The phenomenal increase in bank reserves that has resulted from central bank responses to the current financial crisis has led to considerable anxiety regarding a potentially explosive and uncontrollable future increase in inflation.
Central Bank reserve creation in the era of negative money multipliers
Manmohan Singh, Peter Stella, 7 May 2012
Central banks and gold puzzles
Joshua Aizenman, Kenta Inoue, 19 March 2012
On 7 August 2009, the European Central Bank released the following Joint Statement on Gold:
The dollar question: Where are we?
Kati Suominen, 9 July 2010
The global crisis and US economic travails triggered a firestorm debate on the future of the global currency regime.
Reserves and other early warning indicators work in crisis after all
Jeffrey Frankel, George Saravelos, 1 July 2010
With aftershocks of the recent global financial earthquake still being felt in some parts of the world, it would be useful to have a set of “early warning indicators” to tell us what countries are most vulnerable. Many scholarly papers in the past have been devoted to identifying leading indicators of crises (e.g. Rose and Spiegel 2009a).
Hedging against commodity prices and precautionary reserves
Eduardo Borensztein, Olivier Jeanne, Damiano Sandri, 15 December 2009
The build-up of global imbalances has been driven in part by emerging market economies’ accumulation of large stocks of reserves – a trend that some authors view as self-insurance against volatility in international capital flows (Aizenman 2009, Aizenman and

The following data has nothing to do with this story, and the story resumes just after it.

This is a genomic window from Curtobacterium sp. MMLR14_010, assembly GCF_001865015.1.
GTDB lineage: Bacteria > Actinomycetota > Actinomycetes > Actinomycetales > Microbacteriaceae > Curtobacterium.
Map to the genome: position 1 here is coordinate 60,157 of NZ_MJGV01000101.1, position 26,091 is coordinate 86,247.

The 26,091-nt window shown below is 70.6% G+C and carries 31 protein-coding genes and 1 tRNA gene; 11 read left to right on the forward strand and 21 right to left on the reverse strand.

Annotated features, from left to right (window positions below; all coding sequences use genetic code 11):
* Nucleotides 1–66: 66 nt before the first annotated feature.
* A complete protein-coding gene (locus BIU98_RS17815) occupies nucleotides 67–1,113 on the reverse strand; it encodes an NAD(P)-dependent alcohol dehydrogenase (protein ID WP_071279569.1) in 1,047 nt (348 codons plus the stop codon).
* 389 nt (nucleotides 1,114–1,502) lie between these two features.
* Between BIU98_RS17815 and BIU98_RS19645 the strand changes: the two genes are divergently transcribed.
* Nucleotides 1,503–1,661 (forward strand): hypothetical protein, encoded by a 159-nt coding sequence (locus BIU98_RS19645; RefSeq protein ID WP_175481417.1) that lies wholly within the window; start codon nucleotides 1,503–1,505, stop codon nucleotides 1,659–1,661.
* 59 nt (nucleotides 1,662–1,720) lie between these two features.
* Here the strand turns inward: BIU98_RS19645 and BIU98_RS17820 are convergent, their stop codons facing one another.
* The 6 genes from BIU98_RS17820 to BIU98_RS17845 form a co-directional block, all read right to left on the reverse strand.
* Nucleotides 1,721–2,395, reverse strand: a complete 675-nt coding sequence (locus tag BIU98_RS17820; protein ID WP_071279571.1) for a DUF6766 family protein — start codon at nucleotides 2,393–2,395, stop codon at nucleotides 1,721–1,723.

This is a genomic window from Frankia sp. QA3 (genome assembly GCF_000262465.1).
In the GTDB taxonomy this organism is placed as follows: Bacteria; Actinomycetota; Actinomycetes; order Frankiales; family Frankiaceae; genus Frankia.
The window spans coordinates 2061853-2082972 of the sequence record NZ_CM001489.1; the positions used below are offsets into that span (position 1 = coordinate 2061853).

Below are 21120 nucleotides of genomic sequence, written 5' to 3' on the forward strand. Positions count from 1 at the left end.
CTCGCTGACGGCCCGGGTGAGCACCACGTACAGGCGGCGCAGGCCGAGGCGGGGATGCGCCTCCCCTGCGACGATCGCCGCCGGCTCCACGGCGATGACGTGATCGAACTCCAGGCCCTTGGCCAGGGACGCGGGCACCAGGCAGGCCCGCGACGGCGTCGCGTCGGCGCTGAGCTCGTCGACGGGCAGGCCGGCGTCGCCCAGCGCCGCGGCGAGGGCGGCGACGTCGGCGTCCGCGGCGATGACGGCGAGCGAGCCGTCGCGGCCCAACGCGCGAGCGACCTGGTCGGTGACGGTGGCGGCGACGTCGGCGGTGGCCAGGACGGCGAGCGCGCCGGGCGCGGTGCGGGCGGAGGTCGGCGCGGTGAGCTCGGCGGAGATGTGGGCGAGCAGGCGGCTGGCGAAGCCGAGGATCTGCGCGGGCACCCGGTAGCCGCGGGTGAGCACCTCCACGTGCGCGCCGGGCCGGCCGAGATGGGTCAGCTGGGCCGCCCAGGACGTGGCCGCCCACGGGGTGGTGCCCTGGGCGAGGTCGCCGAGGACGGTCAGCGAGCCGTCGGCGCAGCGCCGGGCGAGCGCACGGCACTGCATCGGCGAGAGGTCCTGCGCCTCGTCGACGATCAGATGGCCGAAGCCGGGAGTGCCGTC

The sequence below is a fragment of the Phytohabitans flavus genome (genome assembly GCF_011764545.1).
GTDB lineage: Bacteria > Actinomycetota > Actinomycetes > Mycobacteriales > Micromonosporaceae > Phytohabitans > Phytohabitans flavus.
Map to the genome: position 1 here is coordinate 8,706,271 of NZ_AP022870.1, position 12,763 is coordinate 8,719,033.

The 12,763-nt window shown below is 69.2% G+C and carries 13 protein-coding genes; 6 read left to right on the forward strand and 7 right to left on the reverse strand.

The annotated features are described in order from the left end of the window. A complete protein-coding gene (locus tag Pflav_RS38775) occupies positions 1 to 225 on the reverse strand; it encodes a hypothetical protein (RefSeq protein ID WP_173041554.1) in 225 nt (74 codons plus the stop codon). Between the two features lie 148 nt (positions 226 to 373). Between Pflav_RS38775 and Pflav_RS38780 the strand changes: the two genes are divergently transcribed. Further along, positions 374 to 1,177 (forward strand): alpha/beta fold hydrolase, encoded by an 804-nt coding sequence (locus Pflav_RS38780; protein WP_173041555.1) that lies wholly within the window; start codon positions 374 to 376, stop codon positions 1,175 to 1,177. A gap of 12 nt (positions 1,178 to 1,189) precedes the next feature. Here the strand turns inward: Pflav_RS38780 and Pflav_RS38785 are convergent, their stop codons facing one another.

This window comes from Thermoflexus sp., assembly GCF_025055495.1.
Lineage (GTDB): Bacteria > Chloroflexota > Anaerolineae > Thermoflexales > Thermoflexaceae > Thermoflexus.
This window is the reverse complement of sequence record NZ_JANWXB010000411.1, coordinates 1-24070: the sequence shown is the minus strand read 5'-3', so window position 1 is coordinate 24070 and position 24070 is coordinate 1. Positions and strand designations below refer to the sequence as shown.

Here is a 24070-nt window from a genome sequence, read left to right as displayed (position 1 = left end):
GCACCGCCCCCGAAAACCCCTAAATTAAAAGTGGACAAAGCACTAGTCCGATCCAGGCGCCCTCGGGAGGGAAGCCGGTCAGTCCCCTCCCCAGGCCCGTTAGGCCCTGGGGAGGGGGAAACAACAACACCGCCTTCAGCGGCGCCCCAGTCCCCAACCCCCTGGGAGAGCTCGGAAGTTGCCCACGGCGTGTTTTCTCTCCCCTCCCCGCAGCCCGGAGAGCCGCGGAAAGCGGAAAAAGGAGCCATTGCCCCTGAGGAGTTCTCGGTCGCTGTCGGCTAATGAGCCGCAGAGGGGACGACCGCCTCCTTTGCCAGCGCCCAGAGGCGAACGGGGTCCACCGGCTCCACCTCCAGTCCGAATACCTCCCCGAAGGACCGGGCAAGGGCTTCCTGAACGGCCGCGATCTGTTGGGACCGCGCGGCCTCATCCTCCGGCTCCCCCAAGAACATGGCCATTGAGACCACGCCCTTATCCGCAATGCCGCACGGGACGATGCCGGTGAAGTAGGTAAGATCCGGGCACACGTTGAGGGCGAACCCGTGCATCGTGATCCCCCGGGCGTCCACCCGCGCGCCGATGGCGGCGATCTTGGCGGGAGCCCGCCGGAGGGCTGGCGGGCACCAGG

Alternatives to sizeable hoarding of international reserves: Lessons from the global liquidity crisis
Joshua Aizenman, 30 November 2009
The spectacular increase in hoarding of international reserves (IR) by emerging markets, in the aftermath of the East Asian crisis, has been one of the defining features of global imbalances (Summers 2006). This accumulation reflects, among other factors, the self insurance provided by international reserves against sudden stops and deleveraging crises (Aizenman and Lee 2007).
International reserve losses in the 2008-9 crisis: From “fear of floating” to the “fear of losing international reserves”?
Joshua Aizenman, Yi Sun, 15 October 2009
Rapid and large liquidity funding for emerging markets
Guillermo Calvo, Rudy Loo-Kung, 10 December 2008
One can blame the G7 for incompetent financial supervision, but few would criticise them for the rapid and decisive action taken by their central banks and fiscal authorities after the crisis materialised.
Asian exchange rate asymmetry
Victor Pontines, Ramkishen S. Rajan, 19 November 2008
The IMF as a reserve manager
Michael Bordo, Harold James, 18 June 2008
In the original conception of the 1944 Bretton Woods Conference, the International Monetary Fund (IMF) was created to deal with problems that had afflicted the interwar world, particularly the lopsided distribution of reserves and the deflationary consequences for the international economy – as well as with crisis management.
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